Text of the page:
Watch the video after the jump.
More of our best of the decade coverage, which started on Tuesday. You can read the other posts at the link above. Here, we talk about the funniest or most surprising late night moments of the last ten years.
In the past decade, late night shows continued to bloom in popularity. However, some of our favorite late night shows were shuffled around while some got new hosts.
No matter what network executives decided to do to the line up of US late night shows, their hosts and guest stars gave us plenty fantastic, OMG!, and WTF? moments that generated tons of watercooler talks and forum discussion threads.
Below are some of the best late night moments of the past decade as chosen by some of the TV Squad bloggers. We realize there are tough choices in this category, so we hope you'll add your own favorites in the comments section below.
Director Alfred Hitchcock once said, "Television has done much for psychiatry by spreading information about it, as well as contributing to the need for it."
Yes, having a camera stuck in your face for an hour or more a day must take a toll on your sanity. Your privacy is virtually limited. Your every move is scrutinized and criticized by faceless meanies. Your therapist is one session away from owning his own fishing trawler.
It's only a matter of time before the grasp of sanity is clipped away like a loose thread on a homemade snowman sweater and you turn into a blubbering, snotty, incoherent mess for all the world to enjoy. These are the personalities who lost it and may or may not have gained whatever "it" is back.
That's if you completely believe the quote that the New York Post's Page Six gossip column picked out of an upcoming Time Magazine interview with the CNBC host without reading it in its proper context. So take it with a Lot's wife-sized grain of salt, and if you do automatically believe it, I've got an investment scheme that you might want to get in on.
The newspaper claims that Cramer is biding his time and that Stewart will "answer" for his vicious showdown on Stewart's show.
Could the show be just as funny as it had been under an administration that didn't blur the line between setups and punchlines? Could Stewart and friends find the funny in a president who inspires more love and fear in people than a teddy bear with a switchblade?
So let's grade The Daily Show's first 100 days under
The Donald does have a three-hour 'Celebrity Apprentice' finale (Sunday, NBC, 8PM) and yet another business book to promote, while Babs is snagging herself buzz during the all-important Sweeps period. So whether the two -- who first tangled in 2007 after Trump nemesis Rosie O'Donnell's departure from 'The View' -- are really kissing and making up or just taking advantage of a promo op ... you make the call.
I hate to admit it, but I actually agree with Zucker to a point. CNBC's reputation did take a beating from this recession, and I wonder if they did hardball the executives like Stewart said they should, the companies could have cut off access and made reporting that much more difficult. I'm not saying CNBC was right in what they did. I'm simply saying that I somewhat understand why.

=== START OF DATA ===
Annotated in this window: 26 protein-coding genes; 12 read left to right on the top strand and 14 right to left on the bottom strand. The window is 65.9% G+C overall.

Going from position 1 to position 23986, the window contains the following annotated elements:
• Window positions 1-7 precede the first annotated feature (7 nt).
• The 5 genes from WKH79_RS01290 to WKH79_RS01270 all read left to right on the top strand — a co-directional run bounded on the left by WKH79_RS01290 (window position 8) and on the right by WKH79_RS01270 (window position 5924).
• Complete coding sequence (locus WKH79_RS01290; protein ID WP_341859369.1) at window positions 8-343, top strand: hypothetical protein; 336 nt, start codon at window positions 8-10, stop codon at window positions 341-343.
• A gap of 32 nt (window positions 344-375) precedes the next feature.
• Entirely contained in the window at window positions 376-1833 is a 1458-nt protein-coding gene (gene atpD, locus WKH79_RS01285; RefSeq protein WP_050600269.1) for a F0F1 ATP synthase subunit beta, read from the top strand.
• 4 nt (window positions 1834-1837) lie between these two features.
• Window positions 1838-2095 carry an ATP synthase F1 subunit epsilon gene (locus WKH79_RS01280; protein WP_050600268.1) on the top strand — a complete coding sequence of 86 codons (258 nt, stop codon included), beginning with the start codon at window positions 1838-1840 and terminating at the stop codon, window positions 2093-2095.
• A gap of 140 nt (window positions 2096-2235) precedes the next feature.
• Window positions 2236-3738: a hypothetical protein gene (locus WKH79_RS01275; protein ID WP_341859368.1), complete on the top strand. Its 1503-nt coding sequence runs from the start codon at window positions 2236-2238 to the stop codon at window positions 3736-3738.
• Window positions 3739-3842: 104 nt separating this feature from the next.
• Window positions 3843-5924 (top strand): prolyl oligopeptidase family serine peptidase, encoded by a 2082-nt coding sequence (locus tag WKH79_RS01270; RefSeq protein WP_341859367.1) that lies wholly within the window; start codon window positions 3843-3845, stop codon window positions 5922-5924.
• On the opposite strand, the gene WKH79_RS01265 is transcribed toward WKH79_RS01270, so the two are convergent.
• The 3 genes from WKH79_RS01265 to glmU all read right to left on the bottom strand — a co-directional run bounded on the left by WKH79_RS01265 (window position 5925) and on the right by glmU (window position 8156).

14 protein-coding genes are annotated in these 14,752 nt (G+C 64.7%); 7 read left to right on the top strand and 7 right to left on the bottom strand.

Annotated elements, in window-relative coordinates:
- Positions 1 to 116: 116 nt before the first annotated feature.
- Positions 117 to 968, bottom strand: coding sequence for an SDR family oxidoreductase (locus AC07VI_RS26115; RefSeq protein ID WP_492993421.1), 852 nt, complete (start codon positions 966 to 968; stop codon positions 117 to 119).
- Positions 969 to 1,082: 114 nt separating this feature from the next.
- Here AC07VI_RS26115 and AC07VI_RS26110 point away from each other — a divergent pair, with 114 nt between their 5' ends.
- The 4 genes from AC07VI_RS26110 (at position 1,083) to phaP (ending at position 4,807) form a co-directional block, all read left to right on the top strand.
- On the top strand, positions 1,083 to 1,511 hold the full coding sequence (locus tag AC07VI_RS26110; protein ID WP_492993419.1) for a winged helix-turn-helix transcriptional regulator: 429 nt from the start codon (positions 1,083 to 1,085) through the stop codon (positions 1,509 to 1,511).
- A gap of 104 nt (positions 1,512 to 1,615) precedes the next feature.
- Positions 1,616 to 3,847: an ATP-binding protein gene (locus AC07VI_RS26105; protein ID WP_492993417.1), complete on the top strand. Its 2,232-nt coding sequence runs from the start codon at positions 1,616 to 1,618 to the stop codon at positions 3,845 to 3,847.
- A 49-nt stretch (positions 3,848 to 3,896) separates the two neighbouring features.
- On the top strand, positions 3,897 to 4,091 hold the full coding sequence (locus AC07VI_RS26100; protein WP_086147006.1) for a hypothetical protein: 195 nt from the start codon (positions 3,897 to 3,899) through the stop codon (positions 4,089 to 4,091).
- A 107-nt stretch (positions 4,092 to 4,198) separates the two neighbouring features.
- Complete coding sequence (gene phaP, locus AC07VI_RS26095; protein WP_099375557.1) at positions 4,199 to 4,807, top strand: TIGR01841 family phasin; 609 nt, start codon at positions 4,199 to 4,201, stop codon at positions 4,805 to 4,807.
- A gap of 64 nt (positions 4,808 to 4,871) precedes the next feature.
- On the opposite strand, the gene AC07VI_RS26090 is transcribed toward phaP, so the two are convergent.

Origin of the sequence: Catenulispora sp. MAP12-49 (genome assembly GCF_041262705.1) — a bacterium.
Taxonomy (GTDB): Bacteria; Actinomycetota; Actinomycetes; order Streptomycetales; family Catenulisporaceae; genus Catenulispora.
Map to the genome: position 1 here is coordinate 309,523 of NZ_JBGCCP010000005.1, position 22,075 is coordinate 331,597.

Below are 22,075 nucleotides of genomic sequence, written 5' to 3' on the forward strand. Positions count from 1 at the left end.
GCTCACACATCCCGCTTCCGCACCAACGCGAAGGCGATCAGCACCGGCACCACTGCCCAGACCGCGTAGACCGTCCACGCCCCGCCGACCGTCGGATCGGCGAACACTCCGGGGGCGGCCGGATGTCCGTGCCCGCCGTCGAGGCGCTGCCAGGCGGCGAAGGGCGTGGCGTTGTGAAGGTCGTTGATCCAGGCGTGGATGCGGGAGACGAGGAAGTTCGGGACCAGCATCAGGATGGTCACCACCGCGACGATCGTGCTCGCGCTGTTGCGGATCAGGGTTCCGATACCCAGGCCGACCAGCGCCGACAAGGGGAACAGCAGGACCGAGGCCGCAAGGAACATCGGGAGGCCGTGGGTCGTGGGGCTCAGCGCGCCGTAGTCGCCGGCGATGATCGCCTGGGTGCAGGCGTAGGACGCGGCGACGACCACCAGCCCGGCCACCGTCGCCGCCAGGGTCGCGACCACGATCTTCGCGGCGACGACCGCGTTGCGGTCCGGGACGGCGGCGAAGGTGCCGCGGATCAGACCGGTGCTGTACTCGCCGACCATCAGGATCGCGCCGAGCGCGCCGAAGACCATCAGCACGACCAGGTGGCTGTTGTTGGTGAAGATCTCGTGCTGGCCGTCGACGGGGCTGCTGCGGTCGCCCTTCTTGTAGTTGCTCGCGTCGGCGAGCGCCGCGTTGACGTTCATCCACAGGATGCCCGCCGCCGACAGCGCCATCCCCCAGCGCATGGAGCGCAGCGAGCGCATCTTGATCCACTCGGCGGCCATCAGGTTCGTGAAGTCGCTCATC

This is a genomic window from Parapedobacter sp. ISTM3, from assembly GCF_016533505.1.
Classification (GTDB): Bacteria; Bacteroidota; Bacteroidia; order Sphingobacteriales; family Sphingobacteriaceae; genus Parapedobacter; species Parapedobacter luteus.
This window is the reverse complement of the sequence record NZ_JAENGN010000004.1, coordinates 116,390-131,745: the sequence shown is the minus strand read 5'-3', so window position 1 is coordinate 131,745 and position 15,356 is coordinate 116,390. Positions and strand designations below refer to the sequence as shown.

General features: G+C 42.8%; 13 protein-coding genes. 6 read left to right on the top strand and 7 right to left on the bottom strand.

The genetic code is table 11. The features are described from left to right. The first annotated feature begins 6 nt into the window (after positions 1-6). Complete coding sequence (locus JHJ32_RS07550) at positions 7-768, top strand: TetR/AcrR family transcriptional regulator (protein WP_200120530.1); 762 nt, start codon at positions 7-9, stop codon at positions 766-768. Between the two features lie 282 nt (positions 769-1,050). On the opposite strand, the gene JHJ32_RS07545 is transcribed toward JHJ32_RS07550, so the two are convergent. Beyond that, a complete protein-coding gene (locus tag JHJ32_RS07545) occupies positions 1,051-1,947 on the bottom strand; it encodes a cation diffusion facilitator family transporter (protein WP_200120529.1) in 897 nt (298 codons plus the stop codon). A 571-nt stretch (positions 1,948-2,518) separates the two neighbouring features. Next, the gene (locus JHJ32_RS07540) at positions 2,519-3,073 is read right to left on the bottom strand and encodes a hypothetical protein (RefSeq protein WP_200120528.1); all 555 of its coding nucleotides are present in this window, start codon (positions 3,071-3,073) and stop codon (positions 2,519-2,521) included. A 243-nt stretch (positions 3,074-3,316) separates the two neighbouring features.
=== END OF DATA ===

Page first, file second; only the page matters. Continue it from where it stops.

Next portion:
It's easy for someone like Stewart to call them out on this sort of thing. Being on a network called Comedy Central, most newscasters relegate him to the position of "cable clown." The Daily Show doesn't actually investigate news, unlike CNBC. It does something more akin to a half-hour opinion column based on the work of other news programs.
It officially went to Defcon 3 when Mad Money host Jim Cramer, CNBC's biggest name (which I assume is a lot like being the biggest star on UPN), got caught in the crosshairs.
Thankfully, the news media has been there to cover this feud from the first "#*$& you" to the last "lighten up" that culminated last night when Cramer and Stewart sat down for a face-to-face face-off on The Daily Show. Thank you TV news! You're the gossipy older sister I never had.
That's right, folks: Cramer will be appearing on The Daily Show on Thursday to defend himself in the war of funny he's gotten into with Jon Stewart and his writers. If you didn't see TDS last night, Stewart shot back at Cramer, who went on various NBC shows to defend himself against TDS' "turd mining," as Stewart called it. In this case, it was a compilation of clips that showed Cramer sticking with Bear Stearns shortly before its 2008 collapse. That, of course, was after Stewart and company ripped CNBC as a whole for missing the current crisis. Video of last night's segment, which was dubbed "Cramer vs. Not Cramer: Basic Cable Personality Clash Skirmish '09!"
What is CNBC? Is it a business news channel, or a comedy channel, or a talking-head channel? I have a hard time keeping it all straight. Confusing me even more is that the cable network is developing an animated show based on the comic strip CEO Dad which could turn into a 30-minute series.
According to The Hollywood Reporter, the network with an identity crisis will air one-minute shorts cut from the show's pilot episode. It could then return as a 30-minute show in the fall, although there is no definite answer on that as of yet.
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